Which Joe gave his name to ‘sloppy joes’? We look at five interesting sandwiches and their lexical origins.
An undulating wave that travels over the surface of a solid, especially of the ground in an earthquake, with a speed independent of wavelength, the motion of the particles being in ellipses.
- ‘Arrows depict the high amplitude ground surface waves with velocities equivalent to Rayleigh waves, and higher velocity body waves, most probably p waves.’
- ‘There are two types of surface waves: Love and Rayleigh waves.’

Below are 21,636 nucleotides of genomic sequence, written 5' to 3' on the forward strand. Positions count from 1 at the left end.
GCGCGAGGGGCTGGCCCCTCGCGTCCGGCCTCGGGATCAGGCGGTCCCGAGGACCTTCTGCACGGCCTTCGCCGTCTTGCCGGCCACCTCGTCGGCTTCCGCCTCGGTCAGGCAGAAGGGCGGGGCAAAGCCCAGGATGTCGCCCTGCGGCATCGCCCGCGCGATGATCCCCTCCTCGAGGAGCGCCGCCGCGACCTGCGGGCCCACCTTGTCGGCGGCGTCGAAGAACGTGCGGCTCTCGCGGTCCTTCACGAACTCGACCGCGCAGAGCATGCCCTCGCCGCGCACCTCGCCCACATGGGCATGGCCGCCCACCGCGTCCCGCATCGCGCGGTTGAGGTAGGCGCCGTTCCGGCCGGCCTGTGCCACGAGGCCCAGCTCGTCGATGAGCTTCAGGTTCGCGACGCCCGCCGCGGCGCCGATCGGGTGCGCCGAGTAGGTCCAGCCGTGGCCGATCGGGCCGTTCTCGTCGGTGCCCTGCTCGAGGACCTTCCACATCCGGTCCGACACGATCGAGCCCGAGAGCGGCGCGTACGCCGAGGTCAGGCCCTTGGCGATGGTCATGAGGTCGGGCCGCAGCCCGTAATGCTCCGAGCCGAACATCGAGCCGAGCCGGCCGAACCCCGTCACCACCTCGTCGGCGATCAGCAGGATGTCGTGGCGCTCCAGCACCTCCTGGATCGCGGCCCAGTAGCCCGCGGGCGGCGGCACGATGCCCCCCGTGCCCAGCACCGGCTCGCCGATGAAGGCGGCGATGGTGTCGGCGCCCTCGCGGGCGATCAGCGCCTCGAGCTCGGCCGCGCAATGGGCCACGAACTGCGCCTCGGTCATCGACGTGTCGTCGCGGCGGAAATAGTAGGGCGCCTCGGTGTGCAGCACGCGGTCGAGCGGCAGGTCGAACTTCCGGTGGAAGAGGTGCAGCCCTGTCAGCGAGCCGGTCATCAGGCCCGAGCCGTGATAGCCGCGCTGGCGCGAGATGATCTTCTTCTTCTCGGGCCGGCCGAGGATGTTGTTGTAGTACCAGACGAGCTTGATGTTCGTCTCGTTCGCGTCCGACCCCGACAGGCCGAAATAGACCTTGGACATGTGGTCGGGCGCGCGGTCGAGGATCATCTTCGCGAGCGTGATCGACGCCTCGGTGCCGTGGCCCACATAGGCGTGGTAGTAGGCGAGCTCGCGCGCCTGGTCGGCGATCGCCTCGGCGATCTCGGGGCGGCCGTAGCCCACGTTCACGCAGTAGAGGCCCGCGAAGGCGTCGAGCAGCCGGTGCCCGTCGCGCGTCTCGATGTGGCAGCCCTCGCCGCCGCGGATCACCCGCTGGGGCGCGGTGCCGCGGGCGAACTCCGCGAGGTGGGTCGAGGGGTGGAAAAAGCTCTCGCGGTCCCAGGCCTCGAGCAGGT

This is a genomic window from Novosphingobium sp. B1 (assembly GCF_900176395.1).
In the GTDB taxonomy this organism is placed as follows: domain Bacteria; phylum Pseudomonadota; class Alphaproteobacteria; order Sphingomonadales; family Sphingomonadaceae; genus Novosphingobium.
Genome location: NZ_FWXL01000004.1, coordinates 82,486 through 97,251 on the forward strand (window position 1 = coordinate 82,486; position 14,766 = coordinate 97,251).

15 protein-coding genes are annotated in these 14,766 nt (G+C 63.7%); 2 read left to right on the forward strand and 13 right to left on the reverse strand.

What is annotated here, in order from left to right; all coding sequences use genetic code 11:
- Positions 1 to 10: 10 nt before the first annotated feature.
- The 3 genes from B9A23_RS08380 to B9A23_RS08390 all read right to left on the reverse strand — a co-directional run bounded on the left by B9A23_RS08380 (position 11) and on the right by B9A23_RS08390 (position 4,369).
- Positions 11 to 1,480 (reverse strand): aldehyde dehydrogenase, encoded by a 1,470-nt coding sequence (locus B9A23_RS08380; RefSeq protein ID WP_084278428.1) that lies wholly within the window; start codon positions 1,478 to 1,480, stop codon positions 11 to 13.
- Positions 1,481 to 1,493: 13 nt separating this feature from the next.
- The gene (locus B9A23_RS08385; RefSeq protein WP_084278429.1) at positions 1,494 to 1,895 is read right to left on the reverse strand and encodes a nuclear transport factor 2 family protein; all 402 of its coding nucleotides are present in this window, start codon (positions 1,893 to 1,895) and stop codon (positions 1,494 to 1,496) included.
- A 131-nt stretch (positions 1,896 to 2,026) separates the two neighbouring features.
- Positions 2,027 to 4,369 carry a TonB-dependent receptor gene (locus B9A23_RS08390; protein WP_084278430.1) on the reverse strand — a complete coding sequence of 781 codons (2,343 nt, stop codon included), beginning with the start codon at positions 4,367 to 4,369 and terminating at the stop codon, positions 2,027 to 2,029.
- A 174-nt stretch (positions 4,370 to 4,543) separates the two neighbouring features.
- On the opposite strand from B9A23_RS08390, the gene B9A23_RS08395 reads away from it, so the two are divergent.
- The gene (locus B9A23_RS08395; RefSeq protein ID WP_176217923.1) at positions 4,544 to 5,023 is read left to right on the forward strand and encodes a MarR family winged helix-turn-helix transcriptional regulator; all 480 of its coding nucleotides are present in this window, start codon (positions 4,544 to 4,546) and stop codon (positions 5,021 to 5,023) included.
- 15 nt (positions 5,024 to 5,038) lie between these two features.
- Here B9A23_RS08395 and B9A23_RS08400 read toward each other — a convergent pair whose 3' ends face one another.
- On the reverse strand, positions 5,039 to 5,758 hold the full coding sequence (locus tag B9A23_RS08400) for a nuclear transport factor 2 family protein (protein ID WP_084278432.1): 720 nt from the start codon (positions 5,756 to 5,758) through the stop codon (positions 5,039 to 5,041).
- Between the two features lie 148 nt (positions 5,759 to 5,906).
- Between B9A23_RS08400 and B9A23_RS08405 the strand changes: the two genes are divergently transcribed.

- ‘In the complex environments of wood and soil substrates, it is probable that more than one type of boundary wave, especially longitudinal and Rayleigh waves, is important.’
- ‘The largest amplitudes seen in this movie are the Rayleigh waves traveling around the globe.’
- ‘But dry sand, like that found in desert dunes is a surprisingly good conductor of the wave type that carries most of the energy away from surface disturbances-the Rayleigh wave.’
We take a look at several popular, though confusing, punctuation marks.
From Afghanistan to Zimbabwe, discover surprising and intriguing language facts from around the globe.
The definitions of ‘buddy’ and ‘bro’ in the OED have recently been revised. We explore their history and increase in popularity.